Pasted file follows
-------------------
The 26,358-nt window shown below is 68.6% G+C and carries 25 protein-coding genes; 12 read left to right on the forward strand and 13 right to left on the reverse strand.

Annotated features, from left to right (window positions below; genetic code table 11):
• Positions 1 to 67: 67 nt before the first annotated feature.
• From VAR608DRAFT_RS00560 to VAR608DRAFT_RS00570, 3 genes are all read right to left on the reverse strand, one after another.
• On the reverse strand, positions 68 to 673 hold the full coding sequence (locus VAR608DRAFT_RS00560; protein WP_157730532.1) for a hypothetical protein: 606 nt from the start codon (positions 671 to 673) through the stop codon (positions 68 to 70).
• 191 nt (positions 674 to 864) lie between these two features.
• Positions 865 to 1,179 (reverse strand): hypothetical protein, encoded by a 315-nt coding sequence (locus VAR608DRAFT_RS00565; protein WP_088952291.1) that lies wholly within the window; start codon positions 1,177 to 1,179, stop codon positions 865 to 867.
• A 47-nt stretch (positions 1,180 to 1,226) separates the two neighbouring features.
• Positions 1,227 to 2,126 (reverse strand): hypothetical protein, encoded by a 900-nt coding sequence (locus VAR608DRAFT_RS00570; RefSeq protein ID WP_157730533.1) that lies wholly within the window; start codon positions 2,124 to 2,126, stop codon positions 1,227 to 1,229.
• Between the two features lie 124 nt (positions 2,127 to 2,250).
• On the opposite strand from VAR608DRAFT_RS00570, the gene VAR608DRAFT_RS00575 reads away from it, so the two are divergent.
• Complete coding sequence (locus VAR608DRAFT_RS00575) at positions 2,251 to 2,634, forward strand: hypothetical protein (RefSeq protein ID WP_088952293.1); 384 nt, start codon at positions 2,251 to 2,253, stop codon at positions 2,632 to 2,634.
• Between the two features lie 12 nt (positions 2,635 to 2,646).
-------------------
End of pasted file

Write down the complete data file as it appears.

The 26,358-nt window shown below is 68.6% G+C and carries 25 protein-coding genes; 12 read left to right on the forward strand and 13 right to left on the reverse strand.

Annotated features, from left to right (window positions below; genetic code table 11):
• Positions 1 to 67: 67 nt before the first annotated feature.
• From VAR608DRAFT_RS00560 to VAR608DRAFT_RS00570, 3 genes are all read right to left on the reverse strand, one after another.
• On the reverse strand, positions 68 to 673 hold the full coding sequence (locus VAR608DRAFT_RS00560; protein WP_157730532.1) for a hypothetical protein: 606 nt from the start codon (positions 671 to 673) through the stop codon (positions 68 to 70).
• 191 nt (positions 674 to 864) lie between these two features.
• Positions 865 to 1,179 (reverse strand): hypothetical protein, encoded by a 315-nt coding sequence (locus VAR608DRAFT_RS00565; protein WP_088952291.1) that lies wholly within the window; start codon positions 1,177 to 1,179, stop codon positions 865 to 867.
• A 47-nt stretch (positions 1,180 to 1,226) separates the two neighbouring features.
• Positions 1,227 to 2,126 (reverse strand): hypothetical protein, encoded by a 900-nt coding sequence (locus VAR608DRAFT_RS00570; RefSeq protein ID WP_157730533.1) that lies wholly within the window; start codon positions 2,124 to 2,126, stop codon positions 1,227 to 1,229.
• Between the two features lie 124 nt (positions 2,127 to 2,250).
• On the opposite strand from VAR608DRAFT_RS00570, the gene VAR608DRAFT_RS00575 reads away from it, so the two are divergent.
• Complete coding sequence (locus VAR608DRAFT_RS00575) at positions 2,251 to 2,634, forward strand: hypothetical protein (RefSeq protein ID WP_088952293.1); 384 nt, start codon at positions 2,251 to 2,253, stop codon at positions 2,632 to 2,634.
• Between the two features lie 12 nt (positions 2,635 to 2,646).